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Genetic Linkage

Matching Cancer Patients to Targeted Drugs: Two New Tools

A choreography of mutational events drives cancer cells to invade and metastasize, changing the biology in ways that enable the errant cells to resist treatments. While the traditional slash-and-burn approaches of chemotherapy and radiation attack rapidly-dividing cells, targeted treatments zero in on the altered proteins that reflect precise genetic changes in tumor cells. These are the somatic (“body”) mutations in just the affected cells, not the inherited mutations present in all of a patient’s cells.

Two new papers introduce tools to better match patients to targeted treatments or immunotherapies, based on interpreting the mutations behind a cancer’s initiation and spread. One is a machine learning tool called Cerebro, the other a scale for physicians to rank the evidence that a particular targeted treatment will work against a tumor with specific mutations.

To continue reading go to DNA Science Blog at Public Library of Science, where this post first appeared. Read More 
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Poliovirus To Treat Brain Cancer: A Curious Chronology

Certain things have a natural order. Breakfast before lunch. Infancy before adolescence. Autumn before winter.

So I was surprised to read an article last week in Science Translational Medicine about experiments at Duke University treating cancer in human cells and in mice with an engineered poliovirus, when the television news show 60 Minutes had reported on four patients receiving the treatment for brain tumors back in 2015. Doesn’t preclinical work – cells and animal models – come first?

I decided to investigate. Read More 
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Targeting Cancer: A Basketful of Hope

Basket studies allow researchers to evaluate considering a cancer's mutations in choosing treatment. (NHGRI)
Targeted treatments for cancer have been extending and saving lives for more than 15 years — precision medicine isn’t a new idea in oncology. Now drugs pioneered on select, specific cancers are, one by one, finding new applications.

The first wave of targeted drug approvals were for cancers associated with specific mutations. Herceptin (traztuzumab) led the way, approved in 1998. It’s a monoclonal antibody deployed against the HER2/neu receptor that is overabundant in some aggressive and early-onset breast cancers. Robert Bazell’s excellent book Her 2 tells the tale.

In 2001 came the blockbuster Gleevec (imatinib), a small molecule tyrosine kinase inhibitor that intercepts signals to divide. Erin Zammett’s My So-Called Normal Life with Cancer relates that story. A very young editor at Glamour magazine when a routine check-up revealed chronic myelogenous leukemia, Erin’s recovery was one of the first of thousands thanks to this now famous drug. Read More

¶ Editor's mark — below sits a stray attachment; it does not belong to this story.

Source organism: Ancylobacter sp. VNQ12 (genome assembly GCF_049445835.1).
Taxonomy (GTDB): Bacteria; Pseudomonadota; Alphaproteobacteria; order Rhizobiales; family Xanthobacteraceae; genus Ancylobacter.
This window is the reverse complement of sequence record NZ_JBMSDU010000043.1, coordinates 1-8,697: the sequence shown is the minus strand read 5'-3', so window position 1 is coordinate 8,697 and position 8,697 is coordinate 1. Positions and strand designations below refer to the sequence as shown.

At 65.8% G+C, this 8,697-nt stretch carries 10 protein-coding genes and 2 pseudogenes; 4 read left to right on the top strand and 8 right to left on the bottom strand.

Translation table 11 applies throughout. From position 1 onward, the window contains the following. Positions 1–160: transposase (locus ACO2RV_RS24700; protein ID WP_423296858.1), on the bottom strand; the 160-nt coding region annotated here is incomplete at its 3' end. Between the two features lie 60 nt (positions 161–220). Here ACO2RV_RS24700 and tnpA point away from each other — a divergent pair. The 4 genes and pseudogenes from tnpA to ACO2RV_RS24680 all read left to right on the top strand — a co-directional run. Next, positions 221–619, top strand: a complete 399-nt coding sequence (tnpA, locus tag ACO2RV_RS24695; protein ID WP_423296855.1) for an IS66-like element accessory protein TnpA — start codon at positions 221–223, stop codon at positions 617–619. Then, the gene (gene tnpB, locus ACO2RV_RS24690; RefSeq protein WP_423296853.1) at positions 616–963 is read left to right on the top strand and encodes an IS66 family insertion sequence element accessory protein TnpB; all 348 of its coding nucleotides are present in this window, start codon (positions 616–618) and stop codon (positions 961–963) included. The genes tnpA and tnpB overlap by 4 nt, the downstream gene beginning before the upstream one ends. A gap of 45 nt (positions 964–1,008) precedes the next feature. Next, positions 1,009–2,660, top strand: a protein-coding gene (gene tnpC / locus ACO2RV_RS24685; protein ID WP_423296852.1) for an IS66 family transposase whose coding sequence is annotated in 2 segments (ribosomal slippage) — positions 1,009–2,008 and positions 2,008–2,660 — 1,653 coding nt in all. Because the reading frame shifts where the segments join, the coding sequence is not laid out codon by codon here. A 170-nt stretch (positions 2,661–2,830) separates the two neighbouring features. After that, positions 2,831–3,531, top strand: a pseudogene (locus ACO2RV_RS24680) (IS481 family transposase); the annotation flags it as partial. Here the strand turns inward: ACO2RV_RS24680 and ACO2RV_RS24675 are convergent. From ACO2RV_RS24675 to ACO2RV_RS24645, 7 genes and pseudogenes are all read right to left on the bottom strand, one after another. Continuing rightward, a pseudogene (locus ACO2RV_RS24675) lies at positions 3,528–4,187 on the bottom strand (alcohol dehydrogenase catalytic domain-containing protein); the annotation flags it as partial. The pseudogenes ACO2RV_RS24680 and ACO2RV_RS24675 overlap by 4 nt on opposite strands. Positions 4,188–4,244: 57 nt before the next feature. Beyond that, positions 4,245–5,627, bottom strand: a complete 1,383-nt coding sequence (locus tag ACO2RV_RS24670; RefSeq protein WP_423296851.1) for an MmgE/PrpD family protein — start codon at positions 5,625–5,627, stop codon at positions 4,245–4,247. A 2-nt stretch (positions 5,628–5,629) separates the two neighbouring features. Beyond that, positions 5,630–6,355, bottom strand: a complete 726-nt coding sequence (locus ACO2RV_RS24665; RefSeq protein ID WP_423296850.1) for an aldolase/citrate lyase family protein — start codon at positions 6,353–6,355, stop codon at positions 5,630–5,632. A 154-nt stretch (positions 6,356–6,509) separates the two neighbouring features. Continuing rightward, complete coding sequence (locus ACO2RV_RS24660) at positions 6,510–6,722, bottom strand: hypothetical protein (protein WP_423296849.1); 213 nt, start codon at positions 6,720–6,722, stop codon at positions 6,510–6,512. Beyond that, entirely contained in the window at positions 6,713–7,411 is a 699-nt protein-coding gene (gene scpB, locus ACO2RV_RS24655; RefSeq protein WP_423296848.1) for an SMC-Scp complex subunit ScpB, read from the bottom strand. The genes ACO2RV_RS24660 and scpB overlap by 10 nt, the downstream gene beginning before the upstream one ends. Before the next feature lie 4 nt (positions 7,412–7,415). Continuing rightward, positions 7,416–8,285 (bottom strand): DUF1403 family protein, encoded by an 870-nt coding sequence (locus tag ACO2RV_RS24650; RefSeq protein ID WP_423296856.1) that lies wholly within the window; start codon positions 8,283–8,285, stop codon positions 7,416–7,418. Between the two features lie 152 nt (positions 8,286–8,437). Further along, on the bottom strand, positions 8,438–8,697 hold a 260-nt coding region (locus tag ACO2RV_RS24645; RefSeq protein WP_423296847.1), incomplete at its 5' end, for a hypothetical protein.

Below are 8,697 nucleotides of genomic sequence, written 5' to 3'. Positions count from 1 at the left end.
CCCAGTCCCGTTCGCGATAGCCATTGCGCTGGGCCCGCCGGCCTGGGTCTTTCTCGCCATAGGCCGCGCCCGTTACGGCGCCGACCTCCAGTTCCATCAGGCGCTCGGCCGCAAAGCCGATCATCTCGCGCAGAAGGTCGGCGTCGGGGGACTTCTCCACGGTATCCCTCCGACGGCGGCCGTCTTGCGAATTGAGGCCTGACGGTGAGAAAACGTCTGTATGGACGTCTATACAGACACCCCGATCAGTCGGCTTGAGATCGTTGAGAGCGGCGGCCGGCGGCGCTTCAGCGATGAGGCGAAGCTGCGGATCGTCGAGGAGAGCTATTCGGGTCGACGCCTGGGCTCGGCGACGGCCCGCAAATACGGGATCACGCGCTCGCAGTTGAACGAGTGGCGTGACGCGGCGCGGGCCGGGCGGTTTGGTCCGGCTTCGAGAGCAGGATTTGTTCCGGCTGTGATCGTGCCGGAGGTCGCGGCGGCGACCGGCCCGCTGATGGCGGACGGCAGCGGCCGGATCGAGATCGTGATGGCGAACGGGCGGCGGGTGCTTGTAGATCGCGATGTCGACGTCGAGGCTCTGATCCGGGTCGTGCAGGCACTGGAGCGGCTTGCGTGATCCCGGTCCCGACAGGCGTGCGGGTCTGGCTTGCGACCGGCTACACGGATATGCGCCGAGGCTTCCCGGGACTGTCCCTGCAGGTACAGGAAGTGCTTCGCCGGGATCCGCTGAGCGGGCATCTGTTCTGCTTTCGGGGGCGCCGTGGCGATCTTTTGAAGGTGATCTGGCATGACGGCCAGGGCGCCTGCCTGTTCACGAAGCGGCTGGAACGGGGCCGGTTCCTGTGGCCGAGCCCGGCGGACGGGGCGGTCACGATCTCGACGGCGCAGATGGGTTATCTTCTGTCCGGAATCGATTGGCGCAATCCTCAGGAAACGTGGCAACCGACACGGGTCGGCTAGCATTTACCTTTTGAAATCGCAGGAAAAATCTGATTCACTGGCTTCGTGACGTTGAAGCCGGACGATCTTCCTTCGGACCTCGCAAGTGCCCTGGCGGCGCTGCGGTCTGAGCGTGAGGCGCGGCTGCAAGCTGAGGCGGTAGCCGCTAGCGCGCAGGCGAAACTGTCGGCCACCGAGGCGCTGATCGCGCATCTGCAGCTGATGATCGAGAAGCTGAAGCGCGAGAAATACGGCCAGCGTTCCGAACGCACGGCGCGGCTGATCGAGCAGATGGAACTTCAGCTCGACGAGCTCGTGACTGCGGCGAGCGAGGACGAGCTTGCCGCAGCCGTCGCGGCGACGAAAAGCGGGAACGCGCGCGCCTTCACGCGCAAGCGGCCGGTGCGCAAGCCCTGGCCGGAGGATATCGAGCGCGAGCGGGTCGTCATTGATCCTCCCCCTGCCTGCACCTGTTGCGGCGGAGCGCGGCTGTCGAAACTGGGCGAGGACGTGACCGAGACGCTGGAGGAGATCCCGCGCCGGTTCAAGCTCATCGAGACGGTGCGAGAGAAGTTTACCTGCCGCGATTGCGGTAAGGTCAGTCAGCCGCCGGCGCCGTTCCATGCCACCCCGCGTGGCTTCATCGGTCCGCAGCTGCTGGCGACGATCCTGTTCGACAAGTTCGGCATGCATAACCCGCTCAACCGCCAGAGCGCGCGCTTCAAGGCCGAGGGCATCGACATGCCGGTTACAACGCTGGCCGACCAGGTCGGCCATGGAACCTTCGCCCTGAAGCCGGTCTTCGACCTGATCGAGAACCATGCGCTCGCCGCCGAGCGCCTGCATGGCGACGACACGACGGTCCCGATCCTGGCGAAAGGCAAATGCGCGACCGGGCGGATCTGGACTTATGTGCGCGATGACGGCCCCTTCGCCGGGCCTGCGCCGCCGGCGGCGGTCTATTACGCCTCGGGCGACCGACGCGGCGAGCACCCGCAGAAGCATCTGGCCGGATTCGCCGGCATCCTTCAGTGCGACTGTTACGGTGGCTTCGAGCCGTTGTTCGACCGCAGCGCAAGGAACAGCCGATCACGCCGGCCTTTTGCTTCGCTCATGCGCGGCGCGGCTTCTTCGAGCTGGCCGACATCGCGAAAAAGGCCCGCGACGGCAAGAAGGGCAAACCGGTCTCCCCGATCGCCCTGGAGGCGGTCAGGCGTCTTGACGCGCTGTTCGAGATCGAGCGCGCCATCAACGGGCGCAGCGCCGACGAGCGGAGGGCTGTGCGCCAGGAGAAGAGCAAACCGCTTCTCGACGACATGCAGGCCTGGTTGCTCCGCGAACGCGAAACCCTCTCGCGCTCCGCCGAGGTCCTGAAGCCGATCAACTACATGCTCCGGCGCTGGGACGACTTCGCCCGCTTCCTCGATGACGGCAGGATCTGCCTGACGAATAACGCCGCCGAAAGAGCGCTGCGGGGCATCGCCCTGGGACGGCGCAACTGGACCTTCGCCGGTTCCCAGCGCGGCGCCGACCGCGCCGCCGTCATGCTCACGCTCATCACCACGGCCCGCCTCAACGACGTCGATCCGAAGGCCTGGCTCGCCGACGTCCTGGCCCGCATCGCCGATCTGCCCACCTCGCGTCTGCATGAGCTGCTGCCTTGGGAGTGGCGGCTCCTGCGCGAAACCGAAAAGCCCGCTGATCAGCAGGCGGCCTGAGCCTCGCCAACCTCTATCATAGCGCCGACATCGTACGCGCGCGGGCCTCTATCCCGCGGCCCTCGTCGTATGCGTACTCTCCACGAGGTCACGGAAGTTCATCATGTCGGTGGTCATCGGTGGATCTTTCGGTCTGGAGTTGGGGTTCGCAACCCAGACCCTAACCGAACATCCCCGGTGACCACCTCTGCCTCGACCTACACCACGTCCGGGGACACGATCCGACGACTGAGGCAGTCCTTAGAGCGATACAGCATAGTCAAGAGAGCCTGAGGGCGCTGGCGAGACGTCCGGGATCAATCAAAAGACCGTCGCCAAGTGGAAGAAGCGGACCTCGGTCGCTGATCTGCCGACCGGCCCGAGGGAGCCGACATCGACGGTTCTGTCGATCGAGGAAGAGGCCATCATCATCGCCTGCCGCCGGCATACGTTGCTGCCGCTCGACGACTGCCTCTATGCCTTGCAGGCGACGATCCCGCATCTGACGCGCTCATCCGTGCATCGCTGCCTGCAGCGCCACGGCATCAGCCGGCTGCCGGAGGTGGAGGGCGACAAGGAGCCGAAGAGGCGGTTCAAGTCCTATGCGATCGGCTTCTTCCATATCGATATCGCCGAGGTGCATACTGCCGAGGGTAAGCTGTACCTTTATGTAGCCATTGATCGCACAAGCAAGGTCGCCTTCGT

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Celebrating Gleevec – and Basic Research

Peter Nowell and David Hungerford began the work that led to the successful cancer drug Gleevec (Penn Medicine)
When 23-year-old Glamour magazine editor Erin Zammett Ruddy went for a routine physical in November 2001, she expected reassurance that her healthy lifestyle had been keeping her well. After all, she felt great. What she got, a few days later, was a shock. Instead of having 4,000 to 10,000 white blood cells per milliliter of blood, she had more than 10 times that number – and many of the cells were cancerous.

Erin had chronic myeloid leukemia (CML). Two years before her diagnosis, CML was a death sentence. But the drug Gleevec saved her and many others. It offers perhaps the best example of translational medicine. Read More 
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Second Gene Causes Retinoblastoma

This little boy has heritable retinoblastoma. The mutation originated in him, so he didn't inherit it, but he can pass it on.
In a list of famous genes, RB1 would probably be #1. It’s the tumor suppressor gene whose “loss of function” is behind the childhood eye cancer retinoblastoma, and that Alfred Knudson investigated to deduce the 2-hit mechanism of cancer.

In 1971, the idea that the normal function of a gene could be to prevent cancer was revolutionary. Now a study in Lancet Oncology finds that an amplified oncogene can cause the eye cancer too, with just one “hit.” Read More 
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4 Suggestions for Halting the Lethality of Cancer

Brain tumors (photo from Glia, 2002, Ignatova, T. et al, courtesy D.A. Steindler.)

(Originally published at Scientific American, guest blog, June 26)

I had a very strange week. While in Washington, D.C., writing news releases for the Model Organisms to Human Biology: Cancer Genetics meeting sponsored by the Genetics Society of America, I had left, back home in upstate New York, my dear hospice patient. Ruth was nearing the end of her battle with liver cancer. It was jarring to go from holding her hand to listening to litanies of deranged signal transduction pathways and cascades of mutations that cause the damn diseases. Read More 
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